Scottish Water embarks on £2 million solar + battery storage project


Scottish Water has started to install its first combined solar power and battery storage facility near Perth’s Waste Water Treatment Works at Sleepless Inch on the River Tay.

The £2 million ($2.6 million) project is the largest single solar energy investment announced to date by the publicly-owned water company’s commercial subsidiary, Scottish Water Horizons.

The renewable energy generated is expected to provide around a quarter of the electricity needed to treat water that has been used by customers all over the city, enabling it to be safely returned to the environment.

Some 2,520 solar panels will be installed on land adjoining the treatment works, with a combined generating capacity of just over 1MW.

It will be the first Scottish Water solar project to include battery storage, in the form of four vanadium flow batteries (VFBs), capable of storing up to 0.8MWh of energy.

The project is being developed and constructed by Scottish renewable energy solutions specialists, Absolute Solar and Wind, with the batteries supplied by Invinity Energy Systems.

The system is expected to be operational in 2021.

The inclusion of battery storage will enable around 94% of the renewable power generated to be used on site, with the flow batteries charging from renewable electricity produced when the sun is at its peak and then delivering it to the site when it is most needed, any time of the day or night.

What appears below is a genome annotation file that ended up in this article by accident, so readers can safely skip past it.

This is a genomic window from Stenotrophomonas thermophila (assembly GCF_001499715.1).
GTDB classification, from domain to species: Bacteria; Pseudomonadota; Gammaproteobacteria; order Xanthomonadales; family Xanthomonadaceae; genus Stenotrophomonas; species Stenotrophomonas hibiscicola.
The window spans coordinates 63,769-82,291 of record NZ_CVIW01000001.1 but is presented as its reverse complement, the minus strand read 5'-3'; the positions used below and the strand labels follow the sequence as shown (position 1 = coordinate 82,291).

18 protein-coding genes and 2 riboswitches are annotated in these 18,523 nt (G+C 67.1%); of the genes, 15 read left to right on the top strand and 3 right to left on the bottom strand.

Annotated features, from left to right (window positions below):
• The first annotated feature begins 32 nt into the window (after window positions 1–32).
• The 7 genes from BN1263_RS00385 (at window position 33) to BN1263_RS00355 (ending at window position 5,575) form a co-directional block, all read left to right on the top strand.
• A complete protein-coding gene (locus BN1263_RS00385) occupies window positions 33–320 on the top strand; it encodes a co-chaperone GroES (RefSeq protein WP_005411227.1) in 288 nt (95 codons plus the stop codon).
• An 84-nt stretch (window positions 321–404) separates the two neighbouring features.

By using this solar power on-site instead of exporting to the local grid, the treatment works will cut its carbon footprint by around 160 tonnes of CO2 per annum – the equivalent of offsetting 580,000 miles from the average passenger car.  It will also help to reduce energy costs at the site by approximately 40% on an ongoing basis.

In addition to the new photovoltaic panels and batteries, Scottish Water Horizons’ project will also include the installation of electric vehicle charging facilities to support the transition of the company’s 1,600-vehicle fleet of vans and tankers away from fossil fuels towards clean electricity.

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Donald MacBrayne, business development manager at Scottish Water Horizons, said: “This project represents an exciting step forward in our work towards Scottish Water’s ambitious goal of achieving net-zero carbon emissions by 2040.

“Perth is right at the heart of Scotland and has its own emerging ambition to become the most sustainable small city in Europe. We hope this project and Scottish Water’s continuing journey towards net zero can support that goal.”

Environment and climate change secretary Roseanna Cunningham MSP, adds: “Innovative projects like this not only help us reach our goal of zero-emission by 2045 but also help to support the Scottish manufacturing industry, the creation of green jobs and a green recovery from COVID-19.”

Scottish Water Horizons has already delivered 46 solar power projects, as well as 20 wind projects, two biomass projects and a wastewater heat recovery project.